Ariya beams with pride in his family and his home. His wife and their daughters, 16 and 21, and a friend of the older daughter’s, greet me and offer tea. They are smiling and welcoming and absolutely beautiful, sitting comfortably in normal dress: their private life. They have, like almost every Iranian family, satellite (technically not permitted) and pick up television from all around the world. The girls love Beyonce, Christina Aguilera, and many other familiar names, as well as Iranian groups. The show 24 comes on, dubbed in Persian, and Jack Bauer bursts into a room to discover the charred remains of the man he was searching for. The girls put on music, and dance. We talk about wearing head scarves and I imagine that there will be another revolution one of these days, as young people just don’t like not to have their freedom. [As an aside, around 80 years ago, in an effort to modernise Iran, the hijab (or covering) was banned. Many religious women, for the sake of modesty and their beliefs, were stuck in their homes for six years. It’s not really about the hijab, but the right to choose whether, and in what form, they wish to wear it]
I show them my new purchase: a hand-made, inlaid chess and backgammon board – they amaze themselves over it, and I feel I got my bargain, thanks to Ariya. Ariya asks me to pose with it, and he is overjoyed when I give a “thumbs up”, which becomes our regular photo pose for the trip.
Ariya tells me that his wife is a singer of extraordinary talent. But, according to the Quoran, women are not allowed to sing. I’ll say that again: women are not allowed to sing. Her gift must be confined to performances for friends at private parties, so in around five years Ariya plans to take her to Dubai or somewhere else where she can sing Iranian songs in public and use her gift. What a horrible shame, that a woman’s beautiful voice can only be heard here behind closed doors – where is the logic in that? Here in Isfahan, there’s a women’s mosque. I ask why there is no minaret (the tower, which was traditionally climbed up and from which the call to prayer was sung from the top): it’s because the mosque is for the women, and women cannot sing in Iran.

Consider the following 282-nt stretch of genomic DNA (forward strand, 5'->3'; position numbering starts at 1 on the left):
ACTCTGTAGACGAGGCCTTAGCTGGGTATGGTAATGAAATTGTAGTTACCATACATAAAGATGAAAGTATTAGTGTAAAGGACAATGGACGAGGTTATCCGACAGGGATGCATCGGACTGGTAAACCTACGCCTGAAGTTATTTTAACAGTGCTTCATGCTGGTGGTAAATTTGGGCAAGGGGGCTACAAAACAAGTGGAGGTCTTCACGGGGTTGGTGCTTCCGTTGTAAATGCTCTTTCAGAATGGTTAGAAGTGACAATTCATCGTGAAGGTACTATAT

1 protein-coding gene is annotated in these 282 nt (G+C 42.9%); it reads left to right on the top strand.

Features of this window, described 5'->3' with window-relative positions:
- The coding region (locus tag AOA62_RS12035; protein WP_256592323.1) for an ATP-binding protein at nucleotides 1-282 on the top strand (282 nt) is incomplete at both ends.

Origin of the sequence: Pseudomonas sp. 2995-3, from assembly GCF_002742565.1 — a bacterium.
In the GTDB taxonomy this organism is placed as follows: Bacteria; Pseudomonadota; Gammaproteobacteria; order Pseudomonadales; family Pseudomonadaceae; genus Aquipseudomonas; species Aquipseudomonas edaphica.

This place cannot remain as it is: too many people are against the current restrictions and it is, after all, a democracy (putting aside the unelected religious rulers, of course, who can override any government decision). However, it’s bound to have its problems: just a couple of days ago, some rebels were sentenced to death alleging that the last election results were falsified.
They ask if I will return to Iran and I say that one day I would like to. “We hope that, when you return, you will find a different place and the head scarf is no longer needed.” I agree: “I hope for the same, and (to Arya’s wife) that you can at last sing.” Her daughter translates for me, and she smiles.
We agree that, despite being too young, he is now my new dad – an Iranian father to add to my Greek mother! We sit next to the chickens, and laugh and drink tea and talk about oil and nuclear power. He asks me with a serious face if I believe in December 2012. I have no idea what he’s talking about, but guess: the end of the world? Indeed it is. His youngest daughter is worried about it. I resolve to ensure we get in touch in January 2013, and he laughs.
When we arrive in Yazd, Ariya takes me to see the main square, some crazy Persian exercise class (involving only men – a combination of weight-lifting, yoga and gymnastics).
We’ve had a late lunch, so skip dinner in favour of ice cream (again). The following morning in Yazd, my new guide asks, perplexed, when we arrived the day before. From what I can make out, it was him, and not Ariya, who was meant to show me Yazd: Ariya stayed longer so we could hang out, and told some fibs to my new guide about our arrival time to get away with it!
On my last night with Ariya, it was so sad saying goodbye. I let him know that, if we were in Australia, I would give him a hug. But, for now, we simply shake hands: me and my Iranian dad.
Even after I reach Isfahan he calls every day to make sure I am OK. I tell him of my woes with my new guide, and he’s devastated. His daughter jumps on the line and says hi – they’ve been checking out my blog! I will really miss them, and would love them to visit Australia, but travel outside Iran is expensive for most Iranians. Looks like I’ll have to return…